As for the new era, Corey Johnson last week won the Democratic primary to succeed Quinn. He was reluctantly supported by Glick and Duane (who tried to find another candidate up until the spring) and ignored (to his benefit) by Quinn. I supported Corey’s opponent in the election and I raised questions about his qualifications, but he proved himself in his campaign as a genuine leader. He knocked on hundreds of doors, made thousands of phone calls, and worked tirelessly. His grasp of issues grew, and he actually won over some support which had been Yetta Kurland’s as a result. Corey is only 31 and has lots of room to grow. All of us should look forward to working with him.
And then there is Brad Hoylman, who was groomed since 2001 as the next leader by Quinn, Duane and Glick. Brad (who was NOT SLAPPED by George Capsis — Capsis just flicked his hand on his chin because he wasn’t looking at him) is an enormously smart, though overly cautious man. During the recent election he was also out of step with his constituents, touting Quinn and attacking Bill de Blasio until the very end, and pushing Jessica Lappin (Quinn’s choice) for borough president. But Brad is a rookie, and he has paid his debt to Quinn and Duane, and they can’t control him anymore. I am waiting for the real Brad — the one I supported for City Council in 2001— to come forward.
What do I hope to accomplish?
My first goal is to get Bill de Blasio and Letitia James elected as mayor and public advocate. I have been a friend and supporter of both of them for some time. They are smart, thinking, principled people. Letitia needs to win because women and people of color need to have representation in our city’s executive leadership. Bill needs to win because he has a vision of tackling the inequality and racial discrimination that is tearing our city apart. And because we need a mayor who will listen to the citizenry.
Goal 2 is to figure out how to bring the hundreds of people who worked on Barack Obama’s campaigns, and young people inspired by Occupy Wall Street, back into the political arena on an ongoing, organized basis. Our existing political clubs in the Village — which must merge and get rid of their existing ineffective leadership if they are to have any ongoing meaning — have failed to address this task.
Goal 3 is to reopen the debate about how to solve the crumbling structural problems at Pier 40 and address the fiscal instability of Hudson River Park. I know that the vote for me was, in part, a protest against the cavalier and demagogic manner in which the work of the Pier 40 Champions and the Greenwich Village Little League and the Downtown United Soccer Club was tossed aside, and a protest against the open-ended sale of air rights that was offered in its place.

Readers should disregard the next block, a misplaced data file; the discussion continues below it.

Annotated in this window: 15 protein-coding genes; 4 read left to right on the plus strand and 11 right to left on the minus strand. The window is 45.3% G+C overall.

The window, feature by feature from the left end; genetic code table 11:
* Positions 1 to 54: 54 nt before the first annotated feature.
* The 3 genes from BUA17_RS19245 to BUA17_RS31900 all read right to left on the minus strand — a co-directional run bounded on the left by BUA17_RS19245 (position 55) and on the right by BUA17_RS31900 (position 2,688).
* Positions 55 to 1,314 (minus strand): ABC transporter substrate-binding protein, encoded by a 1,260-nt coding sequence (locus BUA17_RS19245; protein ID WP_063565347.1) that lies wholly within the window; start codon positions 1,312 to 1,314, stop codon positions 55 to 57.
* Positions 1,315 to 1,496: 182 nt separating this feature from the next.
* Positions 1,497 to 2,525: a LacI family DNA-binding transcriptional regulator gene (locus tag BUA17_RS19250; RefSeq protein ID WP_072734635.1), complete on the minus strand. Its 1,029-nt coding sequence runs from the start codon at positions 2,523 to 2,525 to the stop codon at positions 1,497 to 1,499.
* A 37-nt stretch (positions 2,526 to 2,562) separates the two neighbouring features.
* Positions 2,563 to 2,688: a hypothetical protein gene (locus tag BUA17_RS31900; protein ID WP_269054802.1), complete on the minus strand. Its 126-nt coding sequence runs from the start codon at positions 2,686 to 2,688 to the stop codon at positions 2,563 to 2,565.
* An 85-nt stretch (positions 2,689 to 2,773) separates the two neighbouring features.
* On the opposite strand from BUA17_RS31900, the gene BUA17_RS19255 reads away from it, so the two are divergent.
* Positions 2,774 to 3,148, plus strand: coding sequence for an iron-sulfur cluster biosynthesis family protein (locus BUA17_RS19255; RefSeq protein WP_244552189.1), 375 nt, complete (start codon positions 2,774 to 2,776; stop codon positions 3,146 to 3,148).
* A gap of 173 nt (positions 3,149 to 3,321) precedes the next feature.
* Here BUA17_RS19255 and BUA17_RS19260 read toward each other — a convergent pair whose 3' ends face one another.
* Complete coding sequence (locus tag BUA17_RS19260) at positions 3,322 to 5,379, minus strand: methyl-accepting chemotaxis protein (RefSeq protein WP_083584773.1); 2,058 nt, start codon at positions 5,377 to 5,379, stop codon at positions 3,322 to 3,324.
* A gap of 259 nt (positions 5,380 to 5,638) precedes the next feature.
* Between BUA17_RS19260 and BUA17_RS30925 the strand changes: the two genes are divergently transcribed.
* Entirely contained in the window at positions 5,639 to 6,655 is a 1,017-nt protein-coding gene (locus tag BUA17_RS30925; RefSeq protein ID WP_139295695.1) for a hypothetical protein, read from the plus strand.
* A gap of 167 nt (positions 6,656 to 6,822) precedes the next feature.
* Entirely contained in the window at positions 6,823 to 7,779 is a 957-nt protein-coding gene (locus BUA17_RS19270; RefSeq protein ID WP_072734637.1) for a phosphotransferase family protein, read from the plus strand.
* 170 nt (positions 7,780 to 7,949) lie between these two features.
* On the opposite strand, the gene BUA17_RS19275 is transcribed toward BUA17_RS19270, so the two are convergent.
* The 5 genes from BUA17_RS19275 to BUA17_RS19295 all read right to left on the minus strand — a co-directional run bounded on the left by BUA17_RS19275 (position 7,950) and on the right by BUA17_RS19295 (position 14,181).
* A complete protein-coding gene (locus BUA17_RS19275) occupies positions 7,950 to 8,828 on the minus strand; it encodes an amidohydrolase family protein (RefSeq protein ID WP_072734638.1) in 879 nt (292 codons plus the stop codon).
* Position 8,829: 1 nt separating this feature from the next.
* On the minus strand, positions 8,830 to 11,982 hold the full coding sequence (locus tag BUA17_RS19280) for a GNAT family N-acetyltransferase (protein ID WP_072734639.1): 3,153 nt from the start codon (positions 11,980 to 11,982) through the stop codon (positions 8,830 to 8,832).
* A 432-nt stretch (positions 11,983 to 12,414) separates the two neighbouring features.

Goal 4 is to pursue the effort to attract a hospital, even a small one, to the Lower West Side. This is an enormous task, but one that could be aided by a Mayor de Blasio. I don’t say this glibly — attracting the medical team and he capital, and finding a location outside the flood zone is a daunting task.
Goal 5 is to stop the marine waste-transfer station being planned for Gansevoort Peninsula, which was only sited there because Chris Quinn was running for mayor; it is 100 yards from a major playground on Pier 54 and cannot be built.
Goal 6 is to stop the Spectra gas pipeline that is planned to run under Gansevoort, which will expose our neighborhood to dangerous gases.
Goal 7 is to work with East Village school activists to add more classroom space, including pre-K space, east of Broadway, just as has occurred west of Broadway; and I’m not talking about Eva Moskowitz-controlled charter school seats.
It’s an ambitious agenda. Maybe an audacious one — a word I have loved since introduced to it by Barack Obama. In fact, I may call my effort “Audacity 66” — my district is the 66th.
But we will get nowhere unless there is better communication and coordination among activists, and a unity of purpose. I invite all people with progressive ideas, and open minds, to join with me. Help elect Mayor de Blasio and then let’s heal and energize our community as the mayor works to heal and energize this city.
Schwartz is Democratic district Leader for Greenwich Village and state Democratic Committee member for the Lower West Side.
This is a digital reproduction of Arthur Schwartz’s original blog post published here: http://thevillager.com/2013/09/19/audacity-and-thanks-in-the-village-in-a-new-era/